Sequential vs concurrent chemoradiation for stage iii non-small cell lung cancer: Randomized phase III trial RTOG 9410

Walter J. Curran, Rebecca Paulus, Corey J. Langer, Ritsuko Komaki, Jin S. Lee, Stephen Hauser, Benjamin Movsas, Todd Wasserman, Seth A. Rosenthal, Elizabeth Gore, Mitchell MacHtay, William Sause, James D. Cox

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734 Scopus citations

Abstract

Background The combination of chemotherapy with thoracic radiotherapy (TRT) compared with TRT alone has been shown to confer a survival advantage for good performance status patients with stage III non-small cell lung cancer. However, it is not known whether sequential or concurrent delivery of these therapies is the optimal combination strategy. Methods A total of 610 patients were randomly assigned to two concurrent regimens and one sequential chemotherapy and TRT regimen in a three-arm phase III trial. The sequential arm included cisplatin at 100 mg/m2 on days 1 and 29 and vinblastine at 5 mg/m2 per week for 5 weeks with 60 Gy TRT beginning on day 50. Arm 2 used the same chemotherapy regimen as arm 1 with 60 Gy TRT once daily beginning on day 1. Arm 3 used cisplatin at 50 mg/m2 on days 1, 8, 29, and 36 with oral etoposide at 50 mg twice daily for 10 weeks on days 1, 2, 5, and 6 with 69.6 Gy delivered as 1.2 Gy twice-daily fractions beginning on day 1. The primary endpoint was overall survival, and secondary endpoints included tumor response and time to tumor progression. Kaplan-Meier analyses were used to assess survival, and toxic effects were examined using the Wilcoxon rank sum test. All statistical tests were two-sided.ResultsMedian survival times were 14.6, 17.0, and 15.6 months for arms 1-3, respectively. Five-year survival was statistically significantly higher for patients treated with the concurrent regimen with once-daily TRT compared with the sequential treatment (5-year survival: sequential, arm 1, 10% [20 patients], 95% confidence interval [CI] = 7% to 15%; concurrent, arm 2, 16% [31 patients], 95% CI = 11% to 22%, P =. 046; concurrent, arm 3, 13% [22 patients], 95% CI = 9% to 18%). With a median follow-up time of 11 years, the rates of acute grade 3-5 nonhematologic toxic effects were higher with concurrent than sequential therapy, but late toxic effects were similar.ConclusionConcurrent delivery of cisplatin-based chemotherapy with TRT confers a long-term survival benefit compared with the sequential delivery of these therapies.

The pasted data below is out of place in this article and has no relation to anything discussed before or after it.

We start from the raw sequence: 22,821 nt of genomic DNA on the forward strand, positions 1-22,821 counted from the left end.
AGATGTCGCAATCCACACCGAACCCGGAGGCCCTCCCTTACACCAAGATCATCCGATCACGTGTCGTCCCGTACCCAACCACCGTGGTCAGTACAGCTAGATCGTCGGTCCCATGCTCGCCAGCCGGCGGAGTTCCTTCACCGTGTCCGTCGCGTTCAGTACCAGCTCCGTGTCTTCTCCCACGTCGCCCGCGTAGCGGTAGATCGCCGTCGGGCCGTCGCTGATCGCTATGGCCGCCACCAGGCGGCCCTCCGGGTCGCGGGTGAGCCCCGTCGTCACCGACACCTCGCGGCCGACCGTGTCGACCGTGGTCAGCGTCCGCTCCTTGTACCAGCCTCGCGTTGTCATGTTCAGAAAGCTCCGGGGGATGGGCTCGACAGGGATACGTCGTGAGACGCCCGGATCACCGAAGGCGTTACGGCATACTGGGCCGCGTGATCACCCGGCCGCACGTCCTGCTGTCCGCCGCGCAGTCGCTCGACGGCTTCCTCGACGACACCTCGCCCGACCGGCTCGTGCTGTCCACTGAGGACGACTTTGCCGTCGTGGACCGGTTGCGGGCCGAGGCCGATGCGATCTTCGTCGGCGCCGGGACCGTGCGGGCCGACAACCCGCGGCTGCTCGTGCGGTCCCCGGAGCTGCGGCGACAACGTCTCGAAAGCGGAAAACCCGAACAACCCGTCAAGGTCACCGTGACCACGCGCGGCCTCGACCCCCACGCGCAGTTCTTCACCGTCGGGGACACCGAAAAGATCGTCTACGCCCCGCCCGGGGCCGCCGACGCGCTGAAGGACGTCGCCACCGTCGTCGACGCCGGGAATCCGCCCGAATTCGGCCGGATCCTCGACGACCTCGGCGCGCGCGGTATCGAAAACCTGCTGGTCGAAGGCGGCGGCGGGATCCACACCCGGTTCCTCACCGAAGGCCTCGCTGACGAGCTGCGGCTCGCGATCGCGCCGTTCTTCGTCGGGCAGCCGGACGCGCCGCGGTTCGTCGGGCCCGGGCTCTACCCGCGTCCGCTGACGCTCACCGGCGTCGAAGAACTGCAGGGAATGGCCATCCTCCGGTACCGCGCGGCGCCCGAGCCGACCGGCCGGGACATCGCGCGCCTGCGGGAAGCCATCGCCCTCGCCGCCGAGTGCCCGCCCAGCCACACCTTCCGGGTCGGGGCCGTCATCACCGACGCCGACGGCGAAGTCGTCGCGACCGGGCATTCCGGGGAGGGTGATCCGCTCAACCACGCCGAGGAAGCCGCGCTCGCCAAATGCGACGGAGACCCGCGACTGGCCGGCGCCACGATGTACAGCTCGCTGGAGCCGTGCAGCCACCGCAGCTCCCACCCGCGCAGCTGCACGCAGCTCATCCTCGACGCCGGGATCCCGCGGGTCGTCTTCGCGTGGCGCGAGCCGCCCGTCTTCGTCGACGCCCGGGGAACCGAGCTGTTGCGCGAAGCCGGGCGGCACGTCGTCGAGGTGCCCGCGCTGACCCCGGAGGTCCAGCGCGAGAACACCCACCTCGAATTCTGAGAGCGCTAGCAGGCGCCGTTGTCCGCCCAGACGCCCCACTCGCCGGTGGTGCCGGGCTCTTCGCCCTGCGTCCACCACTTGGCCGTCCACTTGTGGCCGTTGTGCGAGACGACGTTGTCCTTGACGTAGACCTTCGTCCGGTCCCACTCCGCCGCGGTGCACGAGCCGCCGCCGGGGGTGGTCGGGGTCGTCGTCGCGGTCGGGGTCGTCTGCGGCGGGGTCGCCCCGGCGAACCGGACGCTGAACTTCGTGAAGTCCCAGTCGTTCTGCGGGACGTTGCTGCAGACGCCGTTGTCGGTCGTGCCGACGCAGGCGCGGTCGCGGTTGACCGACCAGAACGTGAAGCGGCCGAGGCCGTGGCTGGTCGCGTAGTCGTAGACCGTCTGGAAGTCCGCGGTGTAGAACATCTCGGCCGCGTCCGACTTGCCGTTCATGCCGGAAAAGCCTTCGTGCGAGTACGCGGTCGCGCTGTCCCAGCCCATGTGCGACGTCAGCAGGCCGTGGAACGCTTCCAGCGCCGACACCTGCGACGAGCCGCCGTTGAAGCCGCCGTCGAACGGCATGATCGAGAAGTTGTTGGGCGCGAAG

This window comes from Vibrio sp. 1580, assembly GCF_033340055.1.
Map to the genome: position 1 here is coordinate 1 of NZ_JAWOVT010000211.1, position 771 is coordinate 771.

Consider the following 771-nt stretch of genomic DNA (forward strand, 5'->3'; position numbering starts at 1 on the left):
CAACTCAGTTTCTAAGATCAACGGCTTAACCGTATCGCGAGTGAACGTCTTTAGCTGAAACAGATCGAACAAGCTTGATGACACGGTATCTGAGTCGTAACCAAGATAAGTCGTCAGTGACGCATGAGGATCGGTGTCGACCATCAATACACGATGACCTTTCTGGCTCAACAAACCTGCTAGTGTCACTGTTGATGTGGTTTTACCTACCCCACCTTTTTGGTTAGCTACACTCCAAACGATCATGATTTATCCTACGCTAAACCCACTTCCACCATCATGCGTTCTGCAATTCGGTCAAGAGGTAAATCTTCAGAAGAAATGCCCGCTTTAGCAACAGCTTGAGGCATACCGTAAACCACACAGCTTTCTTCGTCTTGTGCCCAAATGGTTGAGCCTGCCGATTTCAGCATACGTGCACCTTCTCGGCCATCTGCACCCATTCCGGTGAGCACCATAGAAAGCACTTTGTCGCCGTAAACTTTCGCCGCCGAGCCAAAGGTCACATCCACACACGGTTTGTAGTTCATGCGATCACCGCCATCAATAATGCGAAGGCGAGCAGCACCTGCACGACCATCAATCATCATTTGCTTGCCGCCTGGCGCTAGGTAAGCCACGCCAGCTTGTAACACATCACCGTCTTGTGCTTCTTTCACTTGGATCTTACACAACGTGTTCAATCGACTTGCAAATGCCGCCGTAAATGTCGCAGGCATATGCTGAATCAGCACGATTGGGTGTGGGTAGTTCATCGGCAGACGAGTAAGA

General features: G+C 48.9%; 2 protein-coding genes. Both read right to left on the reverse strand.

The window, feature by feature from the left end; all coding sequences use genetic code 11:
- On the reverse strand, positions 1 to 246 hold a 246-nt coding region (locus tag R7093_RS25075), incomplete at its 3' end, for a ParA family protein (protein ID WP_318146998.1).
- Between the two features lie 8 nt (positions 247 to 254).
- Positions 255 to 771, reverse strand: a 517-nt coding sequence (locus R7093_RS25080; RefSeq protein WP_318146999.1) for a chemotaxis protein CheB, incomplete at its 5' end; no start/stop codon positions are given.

Original languageEnglish (US)
Pages (from-to)1452-1460
Number of pages9
JournalJournal of the National Cancer Institute
Volume103
Issue number19
DOIs
StatePublished - Oct 5 2011

All Science Journal Classification (ASJC) codes

  • Oncology
  • Cancer Research

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